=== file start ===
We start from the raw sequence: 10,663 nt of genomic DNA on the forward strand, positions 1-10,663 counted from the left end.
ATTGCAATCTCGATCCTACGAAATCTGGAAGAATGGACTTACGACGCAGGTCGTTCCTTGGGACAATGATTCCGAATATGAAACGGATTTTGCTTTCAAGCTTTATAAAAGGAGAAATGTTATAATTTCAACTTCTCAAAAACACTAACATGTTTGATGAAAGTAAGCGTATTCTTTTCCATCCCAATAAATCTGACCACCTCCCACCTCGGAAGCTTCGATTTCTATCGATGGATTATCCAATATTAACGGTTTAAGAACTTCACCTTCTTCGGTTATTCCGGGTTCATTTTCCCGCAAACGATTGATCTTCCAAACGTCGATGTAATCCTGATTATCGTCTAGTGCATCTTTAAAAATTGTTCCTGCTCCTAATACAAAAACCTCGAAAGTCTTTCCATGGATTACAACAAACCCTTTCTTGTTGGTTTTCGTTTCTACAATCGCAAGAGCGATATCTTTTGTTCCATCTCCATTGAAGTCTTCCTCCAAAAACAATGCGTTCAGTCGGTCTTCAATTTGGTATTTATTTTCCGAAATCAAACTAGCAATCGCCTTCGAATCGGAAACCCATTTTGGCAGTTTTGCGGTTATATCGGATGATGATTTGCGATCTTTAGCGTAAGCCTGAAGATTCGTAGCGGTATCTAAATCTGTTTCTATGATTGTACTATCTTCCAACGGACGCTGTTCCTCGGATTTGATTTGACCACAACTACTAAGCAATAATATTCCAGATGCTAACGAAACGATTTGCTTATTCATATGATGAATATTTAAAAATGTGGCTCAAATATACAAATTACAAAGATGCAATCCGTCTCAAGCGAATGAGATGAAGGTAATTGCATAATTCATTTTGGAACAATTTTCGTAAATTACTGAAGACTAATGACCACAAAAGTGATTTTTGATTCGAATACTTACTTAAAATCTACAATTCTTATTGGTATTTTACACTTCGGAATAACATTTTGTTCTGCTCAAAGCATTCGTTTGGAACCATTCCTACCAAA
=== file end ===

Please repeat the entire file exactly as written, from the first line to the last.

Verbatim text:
We start from the raw sequence: 10,663 nt of genomic DNA on the forward strand, positions 1-10,663 counted from the left end.
ATTGCAATCTCGATCCTACGAAATCTGGAAGAATGGACTTACGACGCAGGTCGTTCCTTGGGACAATGATTCCGAATATGAAACGGATTTTGCTTTCAAGCTTTATAAAAGGAGAAATGTTATAATTTCAACTTCTCAAAAACACTAACATGTTTGATGAAAGTAAGCGTATTCTTTTCCATCCCAATAAATCTGACCACCTCCCACCTCGGAAGCTTCGATTTCTATCGATGGATTATCCAATATTAACGGTTTAAGAACTTCACCTTCTTCGGTTATTCCGGGTTCATTTTCCCGCAAACGATTGATCTTCCAAACGTCGATGTAATCCTGATTATCGTCTAGTGCATCTTTAAAAATTGTTCCTGCTCCTAATACAAAAACCTCGAAAGTCTTTCCATGGATTACAACAAACCCTTTCTTGTTGGTTTTCGTTTCTACAATCGCAAGAGCGATATCTTTTGTTCCATCTCCATTGAAGTCTTCCTCCAAAAACAATGCGTTCAGTCGGTCTTCAATTTGGTATTTATTTTCCGAAATCAAACTAGCAATCGCCTTCGAATCGGAAACCCATTTTGGCAGTTTTGCGGTTATATCGGATGATGATTTGCGATCTTTAGCGTAAGCCTGAAGATTCGTAGCGGTATCTAAATCTGTTTCTATGATTGTACTATCTTCCAACGGACGCTGTTCCTCGGATTTGATTTGACCACAACTACTAAGCAATAATATTCCAGATGCTAACGAAACGATTTGCTTATTCATATGATGAATATTTAAAAATGTGGCTCAAATATACAAATTACAAAGATGCAATCCGTCTCAAGCGAATGAGATGAAGGTAATTGCATAATTCATTTTGGAACAATTTTCGTAAATTACTGAAGACTAATGACCACAAAAGTGATTTTTGATTCGAATACTTACTTAAAATCTACAATTCTTATTGGTATTTTACACTTCGGAATAACATTTTGTTCTGCTCAAAGCATTCGTTTGGAACCATTCCTACCAAA